Soon after the Nazis invaded Poland on Sept. 1, 1939, they rounded up nearly half a million Polish Jews and confined them behind seven foot high walls in the Warsaw Ghetto. Jews were forbidden to leave, and any Pole who helped a Jew was, along with members of their household, condemned to death. But some did help, despite the risks. Irena Sendler was one such person.

Born in 1910, Irena was brought up Catholic, the only child of  Stanislaw Krzyzanowski, a doctor who, unlike others, treated Jews and Gentiles alike. He told Irena that “people can only be divided into good or bad; their race, religion or nationality do not matter.” As a child Irena played with Jewish children; in college she defended her Jewish colleagues from discrimination. 

Before the war, Irena worked as professional social worker. When the Nazis rounded up Jews in Warsaw, she and some of her colleagues decided to help. They obtained special passes to enter the ghetto and distribute food, clothing and medicine, especially typhoid vaccines. They began smuggling Jewish babies and young children out of the ghetto, saving them from inevitable death there or in the German concentration camps. They smuggled babies in suitcases,  boxes, or wrapped as packages. They even carried them through sewers. They secured Christian identity documents for the rescued children and placed them in orphanages, convents, rectories or foster families.

In December of 1942 Irena and her colleagues began receiving help from the newly-organized Council for Aid to Jews. The organization was tantamount to ‘Schindler’s List’ multiplied a hundredfold,” according to  Zbigniew Brzezinski.  Sendler became head of the Children’s Section which cared for 2,500 of the 9,000 Jewish children smuggled from the Warsaw ghetto.  This unique organization, the only one in the German-occupied Europe, not only helped Jews in Poland but also assured that the saved children, when the war was over, would be returned to their Jewish relatives or communities. Sendler carefully noted the true names of “her” children and kept slips of papers at home.

In October 1943, eleven gestapo officers came to Sendler’s home to arrest her. She was able to pass the slips of paper to a friend before being taken away to the notorious Pawiak Prison, where for the next three months she was beaten and tortured. Her arms and legs were broken, and she was sentenced to death. But she kept silent, refusing to name her associates. She was freed by a Gestapo officer, who, bribed by the Council for Aid, checked her name on the list as having been executed.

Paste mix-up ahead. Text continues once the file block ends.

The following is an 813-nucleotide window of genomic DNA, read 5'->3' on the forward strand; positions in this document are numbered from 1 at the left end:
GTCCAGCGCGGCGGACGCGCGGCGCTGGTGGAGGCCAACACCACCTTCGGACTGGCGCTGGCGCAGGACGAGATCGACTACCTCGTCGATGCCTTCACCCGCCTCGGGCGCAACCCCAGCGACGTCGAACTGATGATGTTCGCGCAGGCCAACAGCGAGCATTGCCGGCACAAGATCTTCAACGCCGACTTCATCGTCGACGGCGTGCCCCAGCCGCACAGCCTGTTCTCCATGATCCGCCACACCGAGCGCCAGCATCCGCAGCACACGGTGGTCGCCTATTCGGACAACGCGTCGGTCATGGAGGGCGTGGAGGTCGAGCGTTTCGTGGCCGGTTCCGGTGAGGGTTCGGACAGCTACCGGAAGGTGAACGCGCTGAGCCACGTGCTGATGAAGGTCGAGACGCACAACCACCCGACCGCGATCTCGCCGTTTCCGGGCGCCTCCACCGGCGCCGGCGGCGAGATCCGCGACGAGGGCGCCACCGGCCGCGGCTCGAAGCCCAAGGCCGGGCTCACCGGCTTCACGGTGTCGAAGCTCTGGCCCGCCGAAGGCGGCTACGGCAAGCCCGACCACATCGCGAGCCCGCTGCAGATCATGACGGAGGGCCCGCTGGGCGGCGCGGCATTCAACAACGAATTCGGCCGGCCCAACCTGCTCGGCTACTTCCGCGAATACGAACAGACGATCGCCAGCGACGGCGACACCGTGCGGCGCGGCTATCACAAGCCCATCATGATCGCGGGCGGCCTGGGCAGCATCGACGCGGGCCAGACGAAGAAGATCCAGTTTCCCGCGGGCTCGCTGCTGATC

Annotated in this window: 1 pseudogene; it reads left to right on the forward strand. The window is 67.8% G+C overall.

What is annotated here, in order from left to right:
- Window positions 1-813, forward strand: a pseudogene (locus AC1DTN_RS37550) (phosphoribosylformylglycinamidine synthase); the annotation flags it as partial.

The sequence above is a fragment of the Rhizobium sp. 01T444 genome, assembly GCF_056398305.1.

After the war ended, her life under communist rule was little improved. She was brutally interrogated by authorities for allegedly helping members of the Polish underground. She kept quiet about her wartime activities, but the Jews did not forget. In 1965, Irena Sendler became one of the first “Righteous Gentiles” honored by the Yad Vashem Holocaust Memorial in Jerusalem for wartime heroics. Nevertheless, Sendler might have died in obscurity were it not for four girls from Kansas, who wrote a short drama, Life in a Jar. Performed in the U.S. and Europe, the play led to Sendler being rediscovered. In 2003 she received Poland’s highest civilian decoration, the Order of White Eagle, then honored by the Polish Senate.  Pope John Paul II sent her the following letter:

“Honorable and dear Madam. I have learned you were awarded the Jan Karski prize for Valor and Courage. Please accept my hearty congratulations and respect for your extraordinarily brave activities in the years of occupation, when –disregarding your own security – you were saving many children from extermination, and rendering humanitarian assistance to human beings who needed spiritual and material aid. Having been yourself afflicted with physical tortures and spiritual sufferings you did not break down, but still unsparingly served others, co-creating homes for children and adults. For those deeds of goodness for others, let the Lord God in his goodness reward you with special graces and blessing. Remaining with respect and gratitude I give the Apostolic Benediction to you.”